Acquire Entropy for embedded platform
Dr Paul Dale
paul.dale at oracle.com
Fri Aug 16 10:53:57 UTC 2019
I agree. Using internal hardware in the processor for entropy depends on everything. Each processor needs to be independently quantified and not doing so becomes a risk assessment.
As for hardware sources, they are essentially black boxes and could contain anything. It is extremely difficult, if not impossible, to tell if the hardware RNG is good or not. This doesn’t mean that they should not be used, it just means that using them involves another risk assessment.
Dr Paul Dale | Distinguished Architect | Cryptographic Foundations
Phone +61 7 3031 7217
> On 16 Aug 2019, at 8:42 pm, Jakob Bohm via openssl-users <openssl-users at openssl.org> wrote:
> [Top posting for consistency]
> More than OS dependency, this depends on the exact hardware on the platform:
> CPU, support chips, peripheral chips. Usually some of these can provide
> much more randomness than the highly predictable time of day/year RTC clock.
> And if none do, there are simple RNG hardware designs that could be added
> in a corner of the circuit, either on a plugin board or as part of a board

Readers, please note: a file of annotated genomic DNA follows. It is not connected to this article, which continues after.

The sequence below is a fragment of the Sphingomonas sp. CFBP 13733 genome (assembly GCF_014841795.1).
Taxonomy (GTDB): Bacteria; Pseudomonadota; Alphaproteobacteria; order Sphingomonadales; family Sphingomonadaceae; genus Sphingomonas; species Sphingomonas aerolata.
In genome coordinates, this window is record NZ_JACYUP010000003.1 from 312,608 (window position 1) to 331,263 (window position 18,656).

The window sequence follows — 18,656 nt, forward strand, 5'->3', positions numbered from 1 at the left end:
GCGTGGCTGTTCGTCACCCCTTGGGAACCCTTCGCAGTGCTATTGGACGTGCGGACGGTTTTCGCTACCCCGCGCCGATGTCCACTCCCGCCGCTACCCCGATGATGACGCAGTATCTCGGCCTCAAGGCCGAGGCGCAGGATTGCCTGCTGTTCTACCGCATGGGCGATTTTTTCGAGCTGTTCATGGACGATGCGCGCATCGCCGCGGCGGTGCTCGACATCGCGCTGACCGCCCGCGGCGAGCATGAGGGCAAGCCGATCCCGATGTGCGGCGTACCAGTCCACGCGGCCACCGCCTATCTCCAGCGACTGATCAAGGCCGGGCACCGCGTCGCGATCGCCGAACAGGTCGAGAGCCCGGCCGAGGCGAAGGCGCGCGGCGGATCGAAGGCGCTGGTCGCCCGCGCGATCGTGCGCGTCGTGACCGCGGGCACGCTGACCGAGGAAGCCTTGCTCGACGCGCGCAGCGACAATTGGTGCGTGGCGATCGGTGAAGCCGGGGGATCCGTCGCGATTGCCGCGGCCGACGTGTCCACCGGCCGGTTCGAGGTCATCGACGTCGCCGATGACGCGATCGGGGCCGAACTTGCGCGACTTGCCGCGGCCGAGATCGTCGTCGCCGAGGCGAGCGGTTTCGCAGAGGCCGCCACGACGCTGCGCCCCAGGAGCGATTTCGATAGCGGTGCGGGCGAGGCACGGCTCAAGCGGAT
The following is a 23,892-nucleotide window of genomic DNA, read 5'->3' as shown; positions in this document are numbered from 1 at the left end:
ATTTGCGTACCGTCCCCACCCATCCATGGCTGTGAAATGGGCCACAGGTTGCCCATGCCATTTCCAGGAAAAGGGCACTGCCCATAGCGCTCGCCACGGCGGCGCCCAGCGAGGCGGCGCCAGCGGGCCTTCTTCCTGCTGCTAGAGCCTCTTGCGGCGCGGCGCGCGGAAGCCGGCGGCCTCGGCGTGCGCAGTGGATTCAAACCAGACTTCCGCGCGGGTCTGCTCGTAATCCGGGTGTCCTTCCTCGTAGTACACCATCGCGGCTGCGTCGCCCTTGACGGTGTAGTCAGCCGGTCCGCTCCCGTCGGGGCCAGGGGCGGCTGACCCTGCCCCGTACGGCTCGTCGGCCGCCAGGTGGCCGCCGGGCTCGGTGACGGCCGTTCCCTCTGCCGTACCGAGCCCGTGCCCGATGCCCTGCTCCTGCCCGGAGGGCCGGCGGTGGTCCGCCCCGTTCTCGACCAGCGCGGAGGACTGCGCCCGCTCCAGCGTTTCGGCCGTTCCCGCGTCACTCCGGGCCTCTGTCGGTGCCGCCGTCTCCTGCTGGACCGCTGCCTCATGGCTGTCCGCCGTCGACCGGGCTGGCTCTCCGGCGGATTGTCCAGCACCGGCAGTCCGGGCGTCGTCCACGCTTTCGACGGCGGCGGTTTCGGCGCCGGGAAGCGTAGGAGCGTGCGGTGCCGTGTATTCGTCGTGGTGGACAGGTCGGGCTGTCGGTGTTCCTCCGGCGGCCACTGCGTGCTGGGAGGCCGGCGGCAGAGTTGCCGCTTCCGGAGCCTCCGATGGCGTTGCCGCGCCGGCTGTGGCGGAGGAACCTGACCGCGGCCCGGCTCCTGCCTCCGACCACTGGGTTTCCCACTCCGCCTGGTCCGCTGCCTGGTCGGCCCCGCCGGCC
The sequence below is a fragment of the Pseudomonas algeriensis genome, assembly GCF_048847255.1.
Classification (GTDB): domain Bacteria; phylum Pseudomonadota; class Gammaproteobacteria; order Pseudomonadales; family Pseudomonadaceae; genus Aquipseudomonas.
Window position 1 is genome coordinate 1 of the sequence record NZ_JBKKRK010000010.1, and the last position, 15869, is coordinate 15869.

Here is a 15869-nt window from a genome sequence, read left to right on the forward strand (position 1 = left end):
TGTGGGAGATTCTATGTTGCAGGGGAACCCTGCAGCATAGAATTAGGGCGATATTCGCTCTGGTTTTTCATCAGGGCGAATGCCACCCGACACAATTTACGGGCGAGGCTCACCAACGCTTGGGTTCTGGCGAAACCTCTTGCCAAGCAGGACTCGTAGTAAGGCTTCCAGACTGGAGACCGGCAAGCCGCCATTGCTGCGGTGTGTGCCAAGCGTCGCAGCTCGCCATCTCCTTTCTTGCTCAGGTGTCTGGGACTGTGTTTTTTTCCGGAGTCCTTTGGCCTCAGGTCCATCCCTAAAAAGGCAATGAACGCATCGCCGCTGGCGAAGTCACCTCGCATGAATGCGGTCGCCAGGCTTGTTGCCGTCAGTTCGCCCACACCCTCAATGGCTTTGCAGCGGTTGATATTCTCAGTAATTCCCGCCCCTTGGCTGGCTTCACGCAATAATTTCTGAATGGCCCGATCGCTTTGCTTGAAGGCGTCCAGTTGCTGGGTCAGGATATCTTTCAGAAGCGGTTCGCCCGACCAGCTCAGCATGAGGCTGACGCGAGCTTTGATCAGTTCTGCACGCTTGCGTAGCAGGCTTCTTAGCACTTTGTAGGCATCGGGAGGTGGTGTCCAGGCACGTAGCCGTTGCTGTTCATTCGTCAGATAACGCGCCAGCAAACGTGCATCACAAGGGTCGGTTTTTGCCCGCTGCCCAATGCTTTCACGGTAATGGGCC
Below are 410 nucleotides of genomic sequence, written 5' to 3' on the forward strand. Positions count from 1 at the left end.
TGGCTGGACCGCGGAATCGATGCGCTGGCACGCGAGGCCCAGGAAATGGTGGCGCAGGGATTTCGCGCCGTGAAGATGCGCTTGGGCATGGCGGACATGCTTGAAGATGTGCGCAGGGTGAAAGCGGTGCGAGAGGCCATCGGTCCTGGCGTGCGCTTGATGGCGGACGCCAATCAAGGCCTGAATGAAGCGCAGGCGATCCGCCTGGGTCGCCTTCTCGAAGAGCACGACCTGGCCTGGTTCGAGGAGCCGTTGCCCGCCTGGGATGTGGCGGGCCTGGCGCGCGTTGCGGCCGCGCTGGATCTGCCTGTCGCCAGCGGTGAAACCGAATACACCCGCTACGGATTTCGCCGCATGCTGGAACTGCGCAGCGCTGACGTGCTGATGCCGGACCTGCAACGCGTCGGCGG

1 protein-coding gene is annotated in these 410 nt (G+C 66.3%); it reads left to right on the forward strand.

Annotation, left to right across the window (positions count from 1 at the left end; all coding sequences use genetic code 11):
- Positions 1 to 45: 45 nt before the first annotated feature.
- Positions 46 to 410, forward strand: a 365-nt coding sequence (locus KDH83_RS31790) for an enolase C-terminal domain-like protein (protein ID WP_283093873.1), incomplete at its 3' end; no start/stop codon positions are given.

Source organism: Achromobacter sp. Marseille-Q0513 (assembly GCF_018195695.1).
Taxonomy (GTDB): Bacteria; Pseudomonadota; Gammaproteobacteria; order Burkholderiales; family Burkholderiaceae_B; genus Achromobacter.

> already customized to the application.
> On 16/08/2019 11:33, Dr Paul Dale wrote:
>> Two bits of RTC is nowhere near enough entropy. I could break two bits by hand in a few seconds — there are only four possibilities.
>> The best outcome is an hardware random number generator. These are often not readily available.
>> Next would be waiting for enough entropy from interrupts, timers and the like.
>> You didn’t specify what operating system/kernel you are using so further advise is less than useful.
>>> On 16 Aug 2019, at 7:26 pm, Chitrang Srivastava <chitrang.srivastava at gmail.com <mailto:chitrang.srivastava at gmail.com>> wrote:
>>> I am working on an embedded platform and now ported openssl 1.1.1b
>>> TLS 1.2/1.3 is working fine.
>>> While analysing random number , Rand pool initialization calls where I am returning like this ,
>>> size_t *rand_pool_acquire_entropy*(RAND_POOL *pool)
>>> return rand_pool_entropy_available(pool);
>>> As noticed that *rand_unix.c* has an implementation wcih samples 2 bits of RTC, would that give enough entropy or any other recommendation to have enough entropy for embedded platforms?
> Jakob Bohm, CIO, Partner, WiseMo A/S. https://www.wisemo.com
> Transformervej 29, 2860 Søborg, Denmark. Direct +45 31 13 16 10
> This public discussion message is non-binding and may contain errors.
> WiseMo - Remote Service Management for PCs, Phones and Embedded
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